2 Drastic cut, and postponement of answer.

Now,

I think started to write a complete answer here and accidentally hit the "first" example in which there is multiplicity greater than $1$ is the $A_1 \times A_1$ Levi in the simply connected simple split group of type $A_3$. Let $K$ be our $p$-adic field and $R$ its valuation ringPost" button. Let $G$ be the connected reductive group over $K$ which fits into the following exact sequence:$$1 \rightarrow G \rightarrow GL_2 \times GL_2 \rightarrow G_m \rightarrow 1,$$where the penultimate arrow sends $(g_1, g_2) \in GL_2 \times GL_2$ It seems more difficult than I thought to $det(g_1) \cdot det(g_2)$cook up an example. Let $Z$ denote the center of $GL_2$, so $Z$ is isomorphic I'll try to $GL_1$.

Then $G_\circ$ consists of pairs $(g_1 z_1, g_2 z_2)$ such that $g_1, g_2 \in SL_2(K)$think more about it, $z_1, z_2 \in Z(R)$ and $\det(g_1 z_1) \det(g_2 z_2) = 1$.

Let $\pi$ be I'll post at a supercuspidal irrep of $G$. Let $\tilde \pi$ denote the induction of $\pi$ to $GL_2 \times GL_2$. Let $\Delta: GL_2 \rightarrow GL_2 \times GL_2$ denote the diagonal embeddinglater time/date.

1

First, for generalities related to the question, I'd recommend the article of Bushnell and Henniart, " Generalized Whittaker Models and the Bernstein Center," in Amer. J. of Math., Vol. 125, No. 3, Jun. 2003, pp.513-547. Starting in Section 8, you can find a nice and explicit survey and expansion on the results of Bernstein. Some of the "what do I know" facts you mention can be found in this paper of Bushnell-Henniart (see Example 8.6).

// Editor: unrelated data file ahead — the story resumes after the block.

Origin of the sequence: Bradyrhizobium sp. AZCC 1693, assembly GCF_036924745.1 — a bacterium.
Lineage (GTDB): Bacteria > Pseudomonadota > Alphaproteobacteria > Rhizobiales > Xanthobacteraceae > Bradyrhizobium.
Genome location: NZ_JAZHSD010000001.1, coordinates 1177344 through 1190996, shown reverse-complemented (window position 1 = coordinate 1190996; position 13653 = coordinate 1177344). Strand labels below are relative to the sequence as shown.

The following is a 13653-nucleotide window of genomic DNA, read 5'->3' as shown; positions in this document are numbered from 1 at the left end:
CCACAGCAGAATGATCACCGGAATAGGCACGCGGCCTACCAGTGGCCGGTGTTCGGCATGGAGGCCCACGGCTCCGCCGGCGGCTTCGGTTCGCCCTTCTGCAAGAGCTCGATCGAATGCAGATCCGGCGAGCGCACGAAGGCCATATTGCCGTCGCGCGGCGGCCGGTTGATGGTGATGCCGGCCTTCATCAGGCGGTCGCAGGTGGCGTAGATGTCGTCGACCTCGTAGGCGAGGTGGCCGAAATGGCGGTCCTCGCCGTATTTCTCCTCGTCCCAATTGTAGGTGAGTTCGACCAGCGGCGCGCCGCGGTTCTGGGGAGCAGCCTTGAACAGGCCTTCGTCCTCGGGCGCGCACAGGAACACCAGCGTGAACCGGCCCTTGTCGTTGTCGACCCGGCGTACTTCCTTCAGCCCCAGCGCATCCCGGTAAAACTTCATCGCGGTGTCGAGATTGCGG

Now, I think the "first" example in which there is multiplicity greater than $1$ is the $A_1 \times A_1$ Levi in the simply connected simple split group of type $A_3$. Let $K$ be our $p$-adic field and $R$ its valuation ring. Let $G$ be the connected reductive group over $K$ which fits into the following exact sequence: $$1 \rightarrow G \rightarrow GL_2 \times GL_2 \rightarrow G_m \rightarrow 1,$$ where the penultimate arrow sends $(g_1, g_2) \in GL_2 \times GL_2$ to $det(g_1) \cdot det(g_2)$. Let $Z$ denote the center of $GL_2$, so $Z$ is isomorphic to $GL_1$.

Then $G_\circ$ consists of pairs $(g_1 z_1, g_2 z_2)$ such that $g_1, g_2 \in SL_2(K)$, $z_1, z_2 \in Z(R)$ and $\det(g_1 z_1) \det(g_2 z_2) = 1$.

Let $\pi$ be a supercuspidal irrep of $G$. Let $\tilde \pi$ denote the induction of $\pi$ to $GL_2 \times GL_2$. Let $\Delta: GL_2 \rightarrow GL_2 \times GL_2$ denote the diagonal embedding.